Tag Archives | writing tips

Image by Barlas Sahinoglu, Flickr

Image by Barlas Sahinoglu, Flickr

Here you are, sitting at your desk with time to finally start (and finish) your writing assignment. A fresh cup of your favourite tea or coffee is steaming next to your desktop, standing as a source of refuel for when your energy fades and dips down to dangerously low levels later on. A notebook filled with your outline and ideas (peppered throughout with the occasional artsy doodle) lays open to your left. A fresh, blank page is stretched across the screen, the blinking cursor at the top flashing steadily at a hypnotizing tempo.

And you swear it’s mocking you because you’ve unfortunately contracted the most horrific and prevalent syndrome known to all mankind – the dreaded writer’s block.

Common symptoms include (but are not limited to): temporary paralysis of the fingers whenever in contact with keyboards, blank expressions of glazed eyes staring into digital screens, and/or strong urges to rip out hair and throw said computer device out the window.

But fear not, this enemy can be vanquished! Whether it’s an academic project or personal hobby piece, these following tricks should help in pushing through that seemingly indestructible wall that stands between you and your finished product.

1) Divide and conquer. Approximately an hour a day split over the course of a week, or even an hour or two a week (depending on how big the project is and how in-advance you’ve planned it out) is much more doable than trying to power through from start to finish in the course of one day. By portioning the work load into smaller sections and spreading it out, it alleviates the high-pressure of rushing to write quickly and effectively (which in turn can likely incentivize an onset of writer’s block instead).

2) Time-out. Sometimes the best way to regain and recharge your writing-mojo is to take a break and walk away for a bit. No matter how hard you stare, the document glaring back at you will not magically write itself. Get up, do a little stretch or wiggle to loosen up the tenseness and frustration that has seeped into your bones, and go do something else for a couple of minutes. The more unrelated to writing, the better. But make sure to set a time limit (or else you may find yourself lost in a vortex of continuous YouTube videos that started with celebrity talk show interviews and have now somehow ended up in “Beat-boxing Goats: Greatest Hits 2015”). Step away – but make sure to come back.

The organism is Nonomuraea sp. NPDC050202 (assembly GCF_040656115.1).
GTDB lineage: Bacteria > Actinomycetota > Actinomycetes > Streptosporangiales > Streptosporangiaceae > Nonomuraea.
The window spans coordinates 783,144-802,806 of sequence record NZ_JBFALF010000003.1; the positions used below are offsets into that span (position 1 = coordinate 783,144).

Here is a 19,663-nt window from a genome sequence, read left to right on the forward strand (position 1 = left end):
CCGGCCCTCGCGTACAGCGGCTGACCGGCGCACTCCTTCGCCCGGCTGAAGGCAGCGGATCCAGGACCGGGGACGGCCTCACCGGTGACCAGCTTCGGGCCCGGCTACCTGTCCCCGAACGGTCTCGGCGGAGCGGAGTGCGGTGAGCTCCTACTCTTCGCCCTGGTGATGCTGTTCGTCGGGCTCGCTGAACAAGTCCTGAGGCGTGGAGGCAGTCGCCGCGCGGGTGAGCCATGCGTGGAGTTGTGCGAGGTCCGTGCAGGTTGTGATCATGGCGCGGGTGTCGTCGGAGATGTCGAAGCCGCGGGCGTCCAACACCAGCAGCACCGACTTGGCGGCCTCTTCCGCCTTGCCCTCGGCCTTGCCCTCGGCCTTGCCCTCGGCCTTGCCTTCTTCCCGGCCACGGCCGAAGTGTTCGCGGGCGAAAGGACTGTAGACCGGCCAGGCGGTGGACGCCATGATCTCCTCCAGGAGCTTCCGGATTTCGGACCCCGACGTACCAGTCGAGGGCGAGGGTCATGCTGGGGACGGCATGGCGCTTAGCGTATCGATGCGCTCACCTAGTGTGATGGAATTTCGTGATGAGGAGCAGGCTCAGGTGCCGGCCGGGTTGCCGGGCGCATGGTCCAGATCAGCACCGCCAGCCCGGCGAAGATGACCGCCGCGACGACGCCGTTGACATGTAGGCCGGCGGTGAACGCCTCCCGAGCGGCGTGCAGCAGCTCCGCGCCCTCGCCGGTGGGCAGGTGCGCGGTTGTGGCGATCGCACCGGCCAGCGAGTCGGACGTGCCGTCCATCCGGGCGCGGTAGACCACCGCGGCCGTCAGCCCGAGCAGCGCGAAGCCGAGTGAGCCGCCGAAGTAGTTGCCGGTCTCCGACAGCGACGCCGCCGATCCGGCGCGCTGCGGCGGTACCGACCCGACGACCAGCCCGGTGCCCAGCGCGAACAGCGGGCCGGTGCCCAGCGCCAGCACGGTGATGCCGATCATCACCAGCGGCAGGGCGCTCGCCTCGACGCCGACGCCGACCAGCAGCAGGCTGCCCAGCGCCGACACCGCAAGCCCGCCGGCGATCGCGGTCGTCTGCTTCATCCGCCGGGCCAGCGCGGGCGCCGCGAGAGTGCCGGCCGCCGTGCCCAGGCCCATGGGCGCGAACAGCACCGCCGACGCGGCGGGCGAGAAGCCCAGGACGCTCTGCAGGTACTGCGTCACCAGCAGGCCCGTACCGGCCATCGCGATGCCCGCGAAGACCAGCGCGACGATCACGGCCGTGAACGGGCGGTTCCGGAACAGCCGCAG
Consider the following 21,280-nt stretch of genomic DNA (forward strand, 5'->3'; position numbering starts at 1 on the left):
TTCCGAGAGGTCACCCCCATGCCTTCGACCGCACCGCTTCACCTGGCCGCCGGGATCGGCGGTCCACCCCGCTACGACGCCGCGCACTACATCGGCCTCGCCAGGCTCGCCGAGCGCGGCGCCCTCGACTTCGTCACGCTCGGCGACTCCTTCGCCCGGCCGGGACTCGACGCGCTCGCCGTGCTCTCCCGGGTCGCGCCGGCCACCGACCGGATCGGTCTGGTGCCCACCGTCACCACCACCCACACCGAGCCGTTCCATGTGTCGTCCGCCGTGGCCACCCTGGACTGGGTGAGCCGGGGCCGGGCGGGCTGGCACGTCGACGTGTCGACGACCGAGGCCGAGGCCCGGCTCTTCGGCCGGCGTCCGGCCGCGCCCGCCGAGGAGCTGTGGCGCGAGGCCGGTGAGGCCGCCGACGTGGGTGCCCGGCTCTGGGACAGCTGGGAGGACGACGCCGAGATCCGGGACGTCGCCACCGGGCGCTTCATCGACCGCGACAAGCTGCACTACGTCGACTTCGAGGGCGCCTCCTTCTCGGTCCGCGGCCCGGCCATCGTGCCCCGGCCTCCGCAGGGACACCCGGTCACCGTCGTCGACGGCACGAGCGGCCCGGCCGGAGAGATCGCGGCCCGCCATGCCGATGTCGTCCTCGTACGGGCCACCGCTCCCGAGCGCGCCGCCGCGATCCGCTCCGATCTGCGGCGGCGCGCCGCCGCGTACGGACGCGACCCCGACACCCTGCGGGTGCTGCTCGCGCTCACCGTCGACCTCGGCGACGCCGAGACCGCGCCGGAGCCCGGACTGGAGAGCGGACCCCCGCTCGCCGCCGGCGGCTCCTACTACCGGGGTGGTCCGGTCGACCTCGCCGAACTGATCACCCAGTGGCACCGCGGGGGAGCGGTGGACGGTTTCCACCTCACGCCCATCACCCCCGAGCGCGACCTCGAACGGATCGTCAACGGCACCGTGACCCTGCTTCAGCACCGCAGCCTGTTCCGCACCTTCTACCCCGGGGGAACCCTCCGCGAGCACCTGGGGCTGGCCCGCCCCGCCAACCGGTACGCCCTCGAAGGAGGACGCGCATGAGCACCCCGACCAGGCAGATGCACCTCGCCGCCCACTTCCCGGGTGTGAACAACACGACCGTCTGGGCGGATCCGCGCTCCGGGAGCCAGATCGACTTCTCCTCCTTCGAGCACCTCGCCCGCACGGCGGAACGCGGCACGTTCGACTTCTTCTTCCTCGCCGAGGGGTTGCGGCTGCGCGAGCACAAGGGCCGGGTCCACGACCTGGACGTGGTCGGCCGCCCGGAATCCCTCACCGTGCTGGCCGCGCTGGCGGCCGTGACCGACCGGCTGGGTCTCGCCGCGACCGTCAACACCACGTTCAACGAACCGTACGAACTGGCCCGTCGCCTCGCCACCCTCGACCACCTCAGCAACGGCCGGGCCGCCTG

3) Your notebook is your secret weapon. That notebook you have sitting beside you? Use it, it will help. If you’re an organized individual, then you’ve already created an outline for your project. If not, then take a few minutes to quickly pin down some ideas and important concepts that you can use as reference and checkpoints. You can do this electronically on your phone or computer, but by hand with a good old fashioned pen and paper could produce even better results as it arguably provides a more organic and fundamental medium as a creative outlet. Don’t underestimate the power of notes, it serves as the proverbial compass that could likely guide you back to the shore of productivity from your lost position amidst what seems to be the endless sea of writer’s block.

It can (and often does) happen at the most inconvenient of times. But despite how fatal and insurmountable it may initially seem, you can overcome writer’s block as long as you keep focused and maintain that drive in completing your project. Though it may be a bit of a struggle in first conquering this familiar foe, keep in mind that you’ll likely come out on the other end with an unstoppable energy and momentum that will easily carry you throughout the rest of your writing process. After that, feel free to return to your beat-boxing goat videos (no judgement).

Image by ccarlstead, Flickr

Image by ccarlstead, Flickr

With exams staring us right in the face, we’re left wondering where the time went. Remember when you thought you had a couple of months to figure out that chapter you’d skipped before? Yeah, those couple of months are gone. So what are you supposed to do now? Start with studying as hard as you can with these 10 Study Tips. One thing you should make sure not to do is to freak out in the exam. You’ll end up spoiling all the studying you’ve done up until then. But how do you manage that? Glad you asked:

Exam Tip #1: ALWAYS read, re-read, and understand the question